It is generally acknowledged that subsequent periods of lockdown during the current pandemic represent a very different challenge to business resilience in the first such period. The response first time around was driven by a natural emergency response and was characterised by an almost wartime spirit, rainbows in windows, clapping for health workers, and a sense of novelty. The current prevalent sense is one of general fatigue and a blurring of the work/life balance. Patience with the feel-good platitudes such as “we will get through this” and “we’ve got this” is negligible as it is clear that we are not in control of the pandemic and that is naturally uncomfortable. These are perfect conditions for a deterioration in mental health and disengagement amongst colleagues. Indeed, it has been shown that, in the military, boredom and waiting are more stressful than actual combat.
This is a new challenge for business leaders to firstly motivate themselves and then ensure that their teams, in turn, are energised to ensure business resilience.
Maintaining focus has become much more difficult so an advisable approach is to identify challenges and help teams to clearly prioritise what they do each day. Breaking up deliverable packages of work in order to help clear the “mental fog” felt by so many who feel overwhelmed. This is also a good time to consider forthcoming business challenges in a proactive manner and not fall into the excuse of “waiting until COVID-19 is over”. Nobody knows how the current cycle of lockdowns will continue and using that excuse could be the death knell for businesses unprepared for the likely rebound in demand when we can all enjoy that freedom.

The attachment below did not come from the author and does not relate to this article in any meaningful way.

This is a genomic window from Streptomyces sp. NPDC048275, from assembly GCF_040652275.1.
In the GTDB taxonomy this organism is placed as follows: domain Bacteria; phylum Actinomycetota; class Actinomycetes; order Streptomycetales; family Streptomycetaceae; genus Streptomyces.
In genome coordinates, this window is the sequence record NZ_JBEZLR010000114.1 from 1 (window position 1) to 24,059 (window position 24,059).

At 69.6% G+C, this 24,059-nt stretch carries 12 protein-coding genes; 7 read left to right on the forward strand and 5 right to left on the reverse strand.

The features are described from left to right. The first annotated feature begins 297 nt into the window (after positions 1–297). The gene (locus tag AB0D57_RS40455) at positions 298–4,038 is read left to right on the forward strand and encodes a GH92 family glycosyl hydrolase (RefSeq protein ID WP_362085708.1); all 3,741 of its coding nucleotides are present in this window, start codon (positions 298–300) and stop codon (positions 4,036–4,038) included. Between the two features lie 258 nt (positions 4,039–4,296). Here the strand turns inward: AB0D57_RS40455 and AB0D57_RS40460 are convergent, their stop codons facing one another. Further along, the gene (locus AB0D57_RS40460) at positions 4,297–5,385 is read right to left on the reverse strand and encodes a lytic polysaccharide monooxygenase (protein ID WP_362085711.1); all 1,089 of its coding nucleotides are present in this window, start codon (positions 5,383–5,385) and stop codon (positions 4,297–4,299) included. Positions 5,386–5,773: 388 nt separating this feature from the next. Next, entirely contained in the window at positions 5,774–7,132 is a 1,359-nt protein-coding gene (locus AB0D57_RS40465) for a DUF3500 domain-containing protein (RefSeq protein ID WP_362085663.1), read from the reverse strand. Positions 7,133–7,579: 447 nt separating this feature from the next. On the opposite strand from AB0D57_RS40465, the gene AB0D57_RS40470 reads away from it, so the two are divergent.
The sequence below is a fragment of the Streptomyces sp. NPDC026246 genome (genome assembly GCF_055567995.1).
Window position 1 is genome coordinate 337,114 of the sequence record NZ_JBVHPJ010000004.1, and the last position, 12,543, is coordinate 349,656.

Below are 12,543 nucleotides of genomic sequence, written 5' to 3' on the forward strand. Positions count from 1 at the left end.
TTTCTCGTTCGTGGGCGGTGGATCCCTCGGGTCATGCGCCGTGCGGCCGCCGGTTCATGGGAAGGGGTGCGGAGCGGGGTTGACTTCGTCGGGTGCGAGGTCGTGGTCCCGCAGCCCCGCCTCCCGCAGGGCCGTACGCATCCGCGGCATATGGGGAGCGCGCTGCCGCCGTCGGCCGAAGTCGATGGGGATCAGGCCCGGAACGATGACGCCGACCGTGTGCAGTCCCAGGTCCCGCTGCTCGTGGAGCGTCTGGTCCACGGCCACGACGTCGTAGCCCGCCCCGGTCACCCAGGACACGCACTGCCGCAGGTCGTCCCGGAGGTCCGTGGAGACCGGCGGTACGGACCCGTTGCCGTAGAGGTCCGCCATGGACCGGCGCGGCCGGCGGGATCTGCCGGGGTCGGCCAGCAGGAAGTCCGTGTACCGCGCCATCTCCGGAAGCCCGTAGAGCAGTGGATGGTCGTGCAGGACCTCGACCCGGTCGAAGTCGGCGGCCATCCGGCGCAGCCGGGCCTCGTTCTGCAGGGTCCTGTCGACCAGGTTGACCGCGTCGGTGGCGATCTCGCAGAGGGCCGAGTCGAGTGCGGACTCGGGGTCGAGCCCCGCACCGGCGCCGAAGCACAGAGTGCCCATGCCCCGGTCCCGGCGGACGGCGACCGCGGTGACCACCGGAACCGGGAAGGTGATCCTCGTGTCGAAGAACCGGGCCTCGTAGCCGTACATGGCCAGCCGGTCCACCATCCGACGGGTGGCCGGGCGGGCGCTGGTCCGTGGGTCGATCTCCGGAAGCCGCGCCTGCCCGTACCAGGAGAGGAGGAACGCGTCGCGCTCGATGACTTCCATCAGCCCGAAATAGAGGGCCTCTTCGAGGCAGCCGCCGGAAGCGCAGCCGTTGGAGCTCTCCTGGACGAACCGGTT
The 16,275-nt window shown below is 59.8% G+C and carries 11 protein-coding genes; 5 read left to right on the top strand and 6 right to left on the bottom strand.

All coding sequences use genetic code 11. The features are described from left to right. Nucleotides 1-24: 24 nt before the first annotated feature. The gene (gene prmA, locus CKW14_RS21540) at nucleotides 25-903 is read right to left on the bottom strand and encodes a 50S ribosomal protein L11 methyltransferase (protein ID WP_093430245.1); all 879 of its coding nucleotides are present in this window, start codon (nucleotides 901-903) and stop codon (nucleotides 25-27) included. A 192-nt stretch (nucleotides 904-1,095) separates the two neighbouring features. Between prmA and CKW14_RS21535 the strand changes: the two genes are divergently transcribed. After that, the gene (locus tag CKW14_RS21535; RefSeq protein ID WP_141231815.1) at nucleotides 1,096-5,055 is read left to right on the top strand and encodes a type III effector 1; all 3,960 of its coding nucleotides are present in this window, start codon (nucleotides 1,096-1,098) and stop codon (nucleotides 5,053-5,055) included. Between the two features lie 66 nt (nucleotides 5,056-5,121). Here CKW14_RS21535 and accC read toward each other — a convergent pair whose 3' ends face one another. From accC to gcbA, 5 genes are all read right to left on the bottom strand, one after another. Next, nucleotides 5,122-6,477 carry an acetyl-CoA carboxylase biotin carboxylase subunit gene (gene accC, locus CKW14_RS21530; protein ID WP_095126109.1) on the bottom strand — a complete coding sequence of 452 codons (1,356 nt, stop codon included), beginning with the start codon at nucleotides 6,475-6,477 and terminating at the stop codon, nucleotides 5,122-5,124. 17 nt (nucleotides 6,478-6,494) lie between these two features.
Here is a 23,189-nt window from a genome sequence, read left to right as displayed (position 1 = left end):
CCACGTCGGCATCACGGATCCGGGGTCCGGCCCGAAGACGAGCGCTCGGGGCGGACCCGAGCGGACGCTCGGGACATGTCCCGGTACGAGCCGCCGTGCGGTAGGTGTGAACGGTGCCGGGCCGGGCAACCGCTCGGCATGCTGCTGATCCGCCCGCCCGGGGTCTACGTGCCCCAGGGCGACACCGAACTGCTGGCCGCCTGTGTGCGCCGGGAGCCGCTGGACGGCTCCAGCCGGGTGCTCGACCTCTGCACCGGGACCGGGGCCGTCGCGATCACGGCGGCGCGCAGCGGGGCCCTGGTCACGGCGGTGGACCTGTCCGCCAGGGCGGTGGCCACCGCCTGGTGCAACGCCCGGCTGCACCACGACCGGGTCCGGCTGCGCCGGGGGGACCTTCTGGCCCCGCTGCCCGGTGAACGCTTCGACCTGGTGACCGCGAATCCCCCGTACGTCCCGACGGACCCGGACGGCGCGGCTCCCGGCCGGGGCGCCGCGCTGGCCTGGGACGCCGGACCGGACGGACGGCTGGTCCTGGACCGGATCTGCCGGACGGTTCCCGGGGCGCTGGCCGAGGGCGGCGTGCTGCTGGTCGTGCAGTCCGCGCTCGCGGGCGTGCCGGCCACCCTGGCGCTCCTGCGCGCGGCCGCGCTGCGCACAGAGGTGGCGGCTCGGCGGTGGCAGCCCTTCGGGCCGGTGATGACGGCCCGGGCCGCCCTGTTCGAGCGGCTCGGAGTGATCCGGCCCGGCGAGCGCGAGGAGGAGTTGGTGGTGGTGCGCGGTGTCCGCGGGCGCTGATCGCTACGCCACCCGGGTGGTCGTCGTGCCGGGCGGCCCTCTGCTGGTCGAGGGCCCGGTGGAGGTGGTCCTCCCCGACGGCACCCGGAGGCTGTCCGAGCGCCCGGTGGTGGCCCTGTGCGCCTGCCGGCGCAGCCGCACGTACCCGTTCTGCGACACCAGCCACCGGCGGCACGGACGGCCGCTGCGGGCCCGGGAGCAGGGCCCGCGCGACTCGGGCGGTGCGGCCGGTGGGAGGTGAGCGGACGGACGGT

Recognising the increased mental strain in subsequent lockdowns means that business leaders need to show real compassion. A recent survey of 270 insurance companies shows that they now view mental health as risky as smoking. It is important that this risk is taken seriously and intervention is done sooner rather than later. Managers must be helped in recognising the early signs of such problems and leaders should not underestimate the value of being open about the challenges they feel themselves at this time. Admission of such difficulties will help others to admit problems which can then be managed in a supportive manner.
As ever, the role of those in management positions is to energise teams. There is a delicate balance here between showing the right amount of compassion without portraying a message that this is a hopeless situation. There is also a balance between ensuring work is completed as expected without over burdening team members who may be struggling more than others.
Business resilience remains the key quality to navigate the current situation but the challenge in subsequent lockdowns relates to stamina as opposed to adrenaline-fuelled reaction nature of the first.
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